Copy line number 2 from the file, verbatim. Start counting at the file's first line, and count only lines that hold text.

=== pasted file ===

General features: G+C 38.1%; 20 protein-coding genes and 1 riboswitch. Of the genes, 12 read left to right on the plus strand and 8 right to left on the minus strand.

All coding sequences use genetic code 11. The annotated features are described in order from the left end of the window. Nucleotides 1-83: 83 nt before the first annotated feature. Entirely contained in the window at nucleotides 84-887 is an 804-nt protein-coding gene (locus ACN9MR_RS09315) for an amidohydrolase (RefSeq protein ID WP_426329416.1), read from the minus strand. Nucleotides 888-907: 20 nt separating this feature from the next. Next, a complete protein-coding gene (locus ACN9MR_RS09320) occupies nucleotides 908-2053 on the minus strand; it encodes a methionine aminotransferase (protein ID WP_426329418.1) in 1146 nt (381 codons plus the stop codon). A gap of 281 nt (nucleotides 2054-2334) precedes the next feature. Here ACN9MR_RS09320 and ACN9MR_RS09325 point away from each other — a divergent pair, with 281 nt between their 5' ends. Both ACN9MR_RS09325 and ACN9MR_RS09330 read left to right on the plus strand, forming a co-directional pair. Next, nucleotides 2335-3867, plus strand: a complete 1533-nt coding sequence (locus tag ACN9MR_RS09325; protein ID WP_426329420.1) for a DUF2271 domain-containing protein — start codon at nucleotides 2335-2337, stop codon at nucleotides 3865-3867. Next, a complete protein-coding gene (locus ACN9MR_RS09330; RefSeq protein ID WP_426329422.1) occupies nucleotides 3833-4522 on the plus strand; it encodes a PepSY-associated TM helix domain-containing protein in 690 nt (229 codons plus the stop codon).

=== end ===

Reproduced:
All coding sequences use genetic code 11. The annotated features are described in order from the left end of the window. Nucleotides 1-83: 83 nt before the first annotated feature. Entirely contained in the window at nucleotides 84-887 is an 804-nt protein-coding gene (locus ACN9MR_RS09315) for an amidohydrolase (RefSeq protein ID WP_426329416.1), read from the minus strand. Nucleotides 888-907: 20 nt separating this feature from the next. Next, a complete protein-coding gene (locus ACN9MR_RS09320) occupies nucleotides 908-2053 on the minus strand; it encodes a methionine aminotransferase (protein ID WP_426329418.1) in 1146 nt (381 codons plus the stop codon). A gap of 281 nt (nucleotides 2054-2334) precedes the next feature. Here ACN9MR_RS09320 and ACN9MR_RS09325 point away from each other — a divergent pair, with 281 nt between their 5' ends. Both ACN9MR_RS09325 and ACN9MR_RS09330 read left to right on the plus strand, forming a co-directional pair. Next, nucleotides 2335-3867, plus strand: a complete 1533-nt coding sequence (locus tag ACN9MR_RS09325; protein ID WP_426329420.1) for a DUF2271 domain-containing protein — start codon at nucleotides 2335-2337, stop codon at nucleotides 3865-3867. Next, a complete protein-coding gene (locus ACN9MR_RS09330; RefSeq protein ID WP_426329422.1) occupies nucleotides 3833-4522 on the plus strand; it encodes a PepSY-associated TM helix domain-containing protein in 690 nt (229 codons plus the stop codon).